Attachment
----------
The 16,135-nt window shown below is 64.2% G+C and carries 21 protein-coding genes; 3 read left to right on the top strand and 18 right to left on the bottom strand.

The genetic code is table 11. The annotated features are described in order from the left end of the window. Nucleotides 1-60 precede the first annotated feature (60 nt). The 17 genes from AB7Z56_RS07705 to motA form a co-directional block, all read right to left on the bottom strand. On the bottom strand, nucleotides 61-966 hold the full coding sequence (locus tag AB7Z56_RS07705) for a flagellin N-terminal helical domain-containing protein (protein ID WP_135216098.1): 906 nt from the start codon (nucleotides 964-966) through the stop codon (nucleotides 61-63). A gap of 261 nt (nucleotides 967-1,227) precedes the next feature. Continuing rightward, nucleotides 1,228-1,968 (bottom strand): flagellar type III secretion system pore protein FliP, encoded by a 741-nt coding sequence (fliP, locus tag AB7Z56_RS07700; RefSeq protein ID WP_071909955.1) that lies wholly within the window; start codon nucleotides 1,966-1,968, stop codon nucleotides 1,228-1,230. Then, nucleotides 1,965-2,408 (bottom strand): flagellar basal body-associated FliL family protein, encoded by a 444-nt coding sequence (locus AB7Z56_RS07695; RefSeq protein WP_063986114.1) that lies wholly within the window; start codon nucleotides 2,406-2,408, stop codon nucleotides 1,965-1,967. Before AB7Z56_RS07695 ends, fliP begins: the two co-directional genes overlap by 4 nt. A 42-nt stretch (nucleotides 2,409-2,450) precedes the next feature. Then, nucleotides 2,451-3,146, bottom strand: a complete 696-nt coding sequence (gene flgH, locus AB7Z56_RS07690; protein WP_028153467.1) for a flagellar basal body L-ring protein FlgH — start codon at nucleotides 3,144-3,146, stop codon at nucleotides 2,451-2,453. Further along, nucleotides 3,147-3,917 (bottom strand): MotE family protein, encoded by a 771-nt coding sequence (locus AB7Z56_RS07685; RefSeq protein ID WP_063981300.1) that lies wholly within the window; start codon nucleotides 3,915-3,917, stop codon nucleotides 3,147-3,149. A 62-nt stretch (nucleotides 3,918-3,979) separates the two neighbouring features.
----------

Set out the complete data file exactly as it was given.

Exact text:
The 16,135-nt window shown below is 64.2% G+C and carries 21 protein-coding genes; 3 read left to right on the top strand and 18 right to left on the bottom strand.

The genetic code is table 11. The annotated features are described in order from the left end of the window. Nucleotides 1-60 precede the first annotated feature (60 nt). The 17 genes from AB7Z56_RS07705 to motA form a co-directional block, all read right to left on the bottom strand. On the bottom strand, nucleotides 61-966 hold the full coding sequence (locus tag AB7Z56_RS07705) for a flagellin N-terminal helical domain-containing protein (protein ID WP_135216098.1): 906 nt from the start codon (nucleotides 964-966) through the stop codon (nucleotides 61-63). A gap of 261 nt (nucleotides 967-1,227) precedes the next feature. Continuing rightward, nucleotides 1,228-1,968 (bottom strand): flagellar type III secretion system pore protein FliP, encoded by a 741-nt coding sequence (fliP, locus tag AB7Z56_RS07700; RefSeq protein ID WP_071909955.1) that lies wholly within the window; start codon nucleotides 1,966-1,968, stop codon nucleotides 1,228-1,230. Then, nucleotides 1,965-2,408 (bottom strand): flagellar basal body-associated FliL family protein, encoded by a 444-nt coding sequence (locus AB7Z56_RS07695; RefSeq protein WP_063986114.1) that lies wholly within the window; start codon nucleotides 2,406-2,408, stop codon nucleotides 1,965-1,967. Before AB7Z56_RS07695 ends, fliP begins: the two co-directional genes overlap by 4 nt. A 42-nt stretch (nucleotides 2,409-2,450) precedes the next feature. Then, nucleotides 2,451-3,146, bottom strand: a complete 696-nt coding sequence (gene flgH, locus AB7Z56_RS07690; protein WP_028153467.1) for a flagellar basal body L-ring protein FlgH — start codon at nucleotides 3,144-3,146, stop codon at nucleotides 2,451-2,453. Further along, nucleotides 3,147-3,917 (bottom strand): MotE family protein, encoded by a 771-nt coding sequence (locus AB7Z56_RS07685; RefSeq protein ID WP_063981300.1) that lies wholly within the window; start codon nucleotides 3,915-3,917, stop codon nucleotides 3,147-3,149. A 62-nt stretch (nucleotides 3,918-3,979) separates the two neighbouring features.